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  1. #1
    Join Date
    Oct. 14, 2003
    Location
    Florida
    Posts
    1,467

    Default Neckstrap spinoff: Talk to me about yokes

    So I've used an old stirrup leather as a neckstrap on my greenie a few times, but it tends to slide down to her ears every time she puts her head down (which annoys her if she's being good and stretching over her back, and is just plain unhelpful if she's being naughty and thinking about a buck!). She does have kind of a short little neck.

    Would a yoke (like THIS) solve the neckstrap-becoming-a-throatlatch problem, or should I just tie the neckstrap to the saddle dees or something? I'm pretty good at grabbing the breastplate in a moment of need (when I use one), but we're planning to start over fences soon and I'd like to have something more along the lines of a neckstrap.

    Thanks!



  2. #2
    Join Date
    Apr. 2, 2009
    Location
    North Carolina
    Posts
    5,413

    Default

    I guess I'm just a cheap redneck -- take a piece of haystring and tie it to a saddle dee. It's free. If you don't like the look, use an old spur strap or a flash strap.


    1 members found this post helpful.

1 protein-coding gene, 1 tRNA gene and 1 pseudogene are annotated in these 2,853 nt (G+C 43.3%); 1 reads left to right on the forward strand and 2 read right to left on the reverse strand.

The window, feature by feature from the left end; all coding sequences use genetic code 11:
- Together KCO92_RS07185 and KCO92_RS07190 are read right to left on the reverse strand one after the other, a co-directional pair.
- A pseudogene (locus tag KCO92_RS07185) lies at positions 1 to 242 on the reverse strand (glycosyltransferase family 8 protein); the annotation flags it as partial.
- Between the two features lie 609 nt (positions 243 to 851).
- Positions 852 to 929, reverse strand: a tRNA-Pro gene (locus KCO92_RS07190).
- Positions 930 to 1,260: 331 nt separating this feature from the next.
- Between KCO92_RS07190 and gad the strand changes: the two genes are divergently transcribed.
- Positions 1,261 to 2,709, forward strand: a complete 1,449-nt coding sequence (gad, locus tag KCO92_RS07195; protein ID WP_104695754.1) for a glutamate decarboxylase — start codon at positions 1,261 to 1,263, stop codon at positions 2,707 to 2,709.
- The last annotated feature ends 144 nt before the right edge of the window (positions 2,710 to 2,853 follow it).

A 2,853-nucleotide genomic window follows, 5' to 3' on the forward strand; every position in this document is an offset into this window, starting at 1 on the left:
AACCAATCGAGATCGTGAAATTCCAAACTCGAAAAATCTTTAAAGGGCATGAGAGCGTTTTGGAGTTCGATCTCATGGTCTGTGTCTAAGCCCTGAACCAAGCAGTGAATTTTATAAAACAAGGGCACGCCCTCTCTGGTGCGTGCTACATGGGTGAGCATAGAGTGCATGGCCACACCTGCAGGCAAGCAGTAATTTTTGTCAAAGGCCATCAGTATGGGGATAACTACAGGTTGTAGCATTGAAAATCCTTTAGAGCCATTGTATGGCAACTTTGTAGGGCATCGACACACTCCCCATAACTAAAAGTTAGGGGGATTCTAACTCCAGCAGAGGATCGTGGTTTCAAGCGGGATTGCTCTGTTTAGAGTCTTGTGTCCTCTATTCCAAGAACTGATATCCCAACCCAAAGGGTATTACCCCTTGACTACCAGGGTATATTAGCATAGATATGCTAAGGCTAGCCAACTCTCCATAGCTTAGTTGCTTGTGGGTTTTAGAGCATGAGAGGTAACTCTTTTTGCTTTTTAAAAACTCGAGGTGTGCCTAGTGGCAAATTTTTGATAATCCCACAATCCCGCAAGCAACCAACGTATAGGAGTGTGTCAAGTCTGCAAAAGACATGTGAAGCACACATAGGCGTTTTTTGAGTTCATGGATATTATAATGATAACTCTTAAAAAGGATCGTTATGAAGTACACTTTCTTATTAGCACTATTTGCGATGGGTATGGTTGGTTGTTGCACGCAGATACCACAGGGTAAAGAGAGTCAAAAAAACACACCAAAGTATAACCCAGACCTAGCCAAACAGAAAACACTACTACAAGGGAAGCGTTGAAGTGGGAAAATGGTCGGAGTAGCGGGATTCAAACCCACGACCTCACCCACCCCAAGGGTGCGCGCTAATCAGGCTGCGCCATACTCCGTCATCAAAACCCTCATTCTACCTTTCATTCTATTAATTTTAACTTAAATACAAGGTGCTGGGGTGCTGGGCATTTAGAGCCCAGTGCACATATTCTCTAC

3. #3
    Join Date
    Apr. 11, 2001
    Location
    Tennessee
    Posts
    6,628

    Default

    I love neckstraps and visualizing your delima made me smile. The problem I have with yokes and martingales is--as I think you've notice--they sit a little too close to the withers, especially if you are jumping. I think I would try a little connector to your saddle Ds. Maybe with a thin leather strap like what would be used on the drop part of a flash. The other possibilty to try would be a braiding it in to a hank of mane.



  4. #4
    Join Date
    Nov. 9, 2012
    Posts
    128

    Default

    Braid it into the mane where you want it and secure the braid with a rubber band - takes two seconds (one sloppy braid will do).


    2 members found this post helpful.

  5. #5
    Join Date
    Jun. 17, 2000
    Location
    Durham/Chapel Hill nc
    Posts
    3,719

    Default

    The other problem with yokes is if you dont use baling twine, a braid, or a leather contraption to secure it near the pommel, when she puts her head down and it slips to her poll you're OK, but when she tries to pick her head back up there can be a panic situation when the girth attachment means now the yoke is acting as a true tie-down...


    3 members found this post helpful.

  6. #6
    Join Date
    Apr. 14, 2006
    Posts
    3,570

    Default